Born December 18, 1891 in Provo, Addie Iona Knight was the youngest daughter of Latter-day Saint philanthropists Amanda McEwan Knight and Jesse Knight. Her older brother, J. William, recalled that Iona had “a keen intellect, a generous heart, and an unusually intelligent sense of humor.” Always eager to learn, Iona enjoyed discovering the world beyond Utah, and in 1907 she traveled throughout Europe (with a BYU professor chaperone).
Iona was well-educated; she studied first at Brigham Young University, then West Lake School for Girls in Los Angeles, and finally Stanford University in Palo Alto. While at Stanford, Iona befriended Professor David Starr Jordan—a renowned ichthyologist whose controversial legacy includes both democratizing education and propounding racist eugenics—and his wife Jessie Knight.
Iona moved back and forth between Provo and California, and she had a brief stint teaching in BYU’s English Department. She remained close to David and Jessie throughout her life and even moved back to Palo Alto to live with them during David’s final, ailing years. Iona remained in California, and she also died there after a long illness on May 7, 1937. She was buried with the rest of the Knight family in Provo.
The building’s story has its roots in 1942, when World War II defense workers flooded Provo, creating a housing shortage for students. To alleviate this, 1940s BYU bought houses and turned them into “co-op” student residences. Warnick House was the first, bought in 1942, and BYU considered it such a success they purchased and renovated a second in 1943, which they named Iona House, after the late English teacher.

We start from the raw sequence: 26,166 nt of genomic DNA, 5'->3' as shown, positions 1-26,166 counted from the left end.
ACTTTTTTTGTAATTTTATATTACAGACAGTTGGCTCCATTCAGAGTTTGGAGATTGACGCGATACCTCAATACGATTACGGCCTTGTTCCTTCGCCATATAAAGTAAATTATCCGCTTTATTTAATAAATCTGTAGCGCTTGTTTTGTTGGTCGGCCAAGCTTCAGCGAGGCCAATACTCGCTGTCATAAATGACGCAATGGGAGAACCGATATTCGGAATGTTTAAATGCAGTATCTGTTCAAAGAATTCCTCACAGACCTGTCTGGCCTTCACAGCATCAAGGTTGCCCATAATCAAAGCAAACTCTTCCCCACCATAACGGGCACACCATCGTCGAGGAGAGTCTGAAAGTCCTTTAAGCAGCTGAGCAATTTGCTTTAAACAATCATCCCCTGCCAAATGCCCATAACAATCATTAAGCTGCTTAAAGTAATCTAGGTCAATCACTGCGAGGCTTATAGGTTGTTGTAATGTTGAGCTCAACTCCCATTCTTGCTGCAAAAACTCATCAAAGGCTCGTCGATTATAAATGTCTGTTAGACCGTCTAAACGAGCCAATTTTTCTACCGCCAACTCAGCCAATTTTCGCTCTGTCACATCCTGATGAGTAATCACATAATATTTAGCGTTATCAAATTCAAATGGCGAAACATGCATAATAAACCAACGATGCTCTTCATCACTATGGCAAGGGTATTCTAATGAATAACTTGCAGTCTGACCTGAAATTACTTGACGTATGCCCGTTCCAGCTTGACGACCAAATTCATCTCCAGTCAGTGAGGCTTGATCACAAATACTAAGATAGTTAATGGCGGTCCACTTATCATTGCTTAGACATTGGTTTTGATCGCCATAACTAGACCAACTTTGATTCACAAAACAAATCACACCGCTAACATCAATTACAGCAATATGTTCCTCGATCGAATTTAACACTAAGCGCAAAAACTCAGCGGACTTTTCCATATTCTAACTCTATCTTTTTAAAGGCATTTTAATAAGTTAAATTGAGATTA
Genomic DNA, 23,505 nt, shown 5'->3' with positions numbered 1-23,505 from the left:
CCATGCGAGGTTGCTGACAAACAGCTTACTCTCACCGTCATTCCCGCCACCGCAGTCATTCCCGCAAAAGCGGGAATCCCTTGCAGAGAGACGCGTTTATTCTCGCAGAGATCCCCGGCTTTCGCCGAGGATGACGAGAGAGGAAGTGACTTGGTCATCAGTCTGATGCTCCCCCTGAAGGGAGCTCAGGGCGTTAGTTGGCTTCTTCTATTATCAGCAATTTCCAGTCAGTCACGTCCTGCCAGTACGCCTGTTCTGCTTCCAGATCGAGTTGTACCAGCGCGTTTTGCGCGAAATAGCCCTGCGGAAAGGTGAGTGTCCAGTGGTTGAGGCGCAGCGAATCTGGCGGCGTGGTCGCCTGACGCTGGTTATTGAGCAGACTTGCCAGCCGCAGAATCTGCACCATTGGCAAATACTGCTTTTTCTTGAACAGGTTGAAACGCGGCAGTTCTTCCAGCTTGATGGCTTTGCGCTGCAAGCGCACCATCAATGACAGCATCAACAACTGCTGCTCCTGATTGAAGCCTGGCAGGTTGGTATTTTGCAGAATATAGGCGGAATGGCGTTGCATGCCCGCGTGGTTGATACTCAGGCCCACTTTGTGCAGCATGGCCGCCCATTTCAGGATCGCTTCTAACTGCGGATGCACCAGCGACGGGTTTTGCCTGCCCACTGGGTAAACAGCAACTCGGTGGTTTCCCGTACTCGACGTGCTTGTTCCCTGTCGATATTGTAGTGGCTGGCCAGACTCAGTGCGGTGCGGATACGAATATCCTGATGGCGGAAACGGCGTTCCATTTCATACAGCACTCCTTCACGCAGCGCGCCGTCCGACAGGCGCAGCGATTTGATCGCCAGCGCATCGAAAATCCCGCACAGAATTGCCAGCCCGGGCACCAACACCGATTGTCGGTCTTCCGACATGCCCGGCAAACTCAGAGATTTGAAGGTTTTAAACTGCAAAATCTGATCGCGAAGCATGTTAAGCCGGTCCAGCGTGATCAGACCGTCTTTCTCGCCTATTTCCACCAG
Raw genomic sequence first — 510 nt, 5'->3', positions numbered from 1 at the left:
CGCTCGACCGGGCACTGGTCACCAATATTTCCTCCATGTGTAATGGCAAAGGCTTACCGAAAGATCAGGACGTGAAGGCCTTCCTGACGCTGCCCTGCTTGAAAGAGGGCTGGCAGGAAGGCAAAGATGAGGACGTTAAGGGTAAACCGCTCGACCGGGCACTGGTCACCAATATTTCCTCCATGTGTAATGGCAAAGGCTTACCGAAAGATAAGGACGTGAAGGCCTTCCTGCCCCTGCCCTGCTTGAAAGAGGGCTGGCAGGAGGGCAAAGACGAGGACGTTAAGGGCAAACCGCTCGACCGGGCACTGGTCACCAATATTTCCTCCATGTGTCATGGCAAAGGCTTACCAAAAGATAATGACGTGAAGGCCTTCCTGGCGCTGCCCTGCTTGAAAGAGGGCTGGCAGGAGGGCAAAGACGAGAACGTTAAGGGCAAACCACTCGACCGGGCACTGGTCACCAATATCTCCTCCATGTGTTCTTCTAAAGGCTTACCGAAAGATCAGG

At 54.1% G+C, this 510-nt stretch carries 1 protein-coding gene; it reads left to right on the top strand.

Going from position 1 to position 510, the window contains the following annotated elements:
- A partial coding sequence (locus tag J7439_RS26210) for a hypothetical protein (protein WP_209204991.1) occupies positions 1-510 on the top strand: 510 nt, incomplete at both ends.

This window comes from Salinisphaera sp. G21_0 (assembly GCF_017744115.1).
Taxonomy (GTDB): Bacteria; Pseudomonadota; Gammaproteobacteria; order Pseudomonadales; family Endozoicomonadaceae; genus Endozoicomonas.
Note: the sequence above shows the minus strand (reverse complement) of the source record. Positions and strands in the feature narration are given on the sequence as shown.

Like Warnick, Iona was a “co-op.” Student residents shared bedrooms, restrooms, a kitchen, and communal spaces, and they bore responsibility for working together to manage the home. Cooperative living had its pluses; residents always had a group to hold activities with, whether potlucks or sled parties, and they knew how to work together. For example, in a 1945 Women’s Athletic Association softball tournament with several other dormitories plus PEMM (the Physical Education Majors club), Iona’s residents lost only one game and overall tied with PEMM. Three years later, the 1948 residents won the Homecoming parade’s best humor award for their float, which “portrayed college life in the dormitories and completed the task so well.”
In 1959, the need for men’s housing increased such that Iona House switched from a women’s residence to a male graduate student residence. For the next three decades, Iona served numerous purposes. In the 1960s or 1970s, Church missionaries learning to speak Navajo lived in Iona, and from sometime in the 1970s until 1976, sister missionaries learning Italian lived there. From 1976 to at least 1979, BYU Marriage and Family Counseling held its clinic in Iona. Finally, in the 1980s, Iona was the “Spanish House” for students in the intensive Spanish language program.
In the early 1990s, BYU decided Iona had run its course. It demolished the building and apparently sold the lot; today, townhouses fill the property.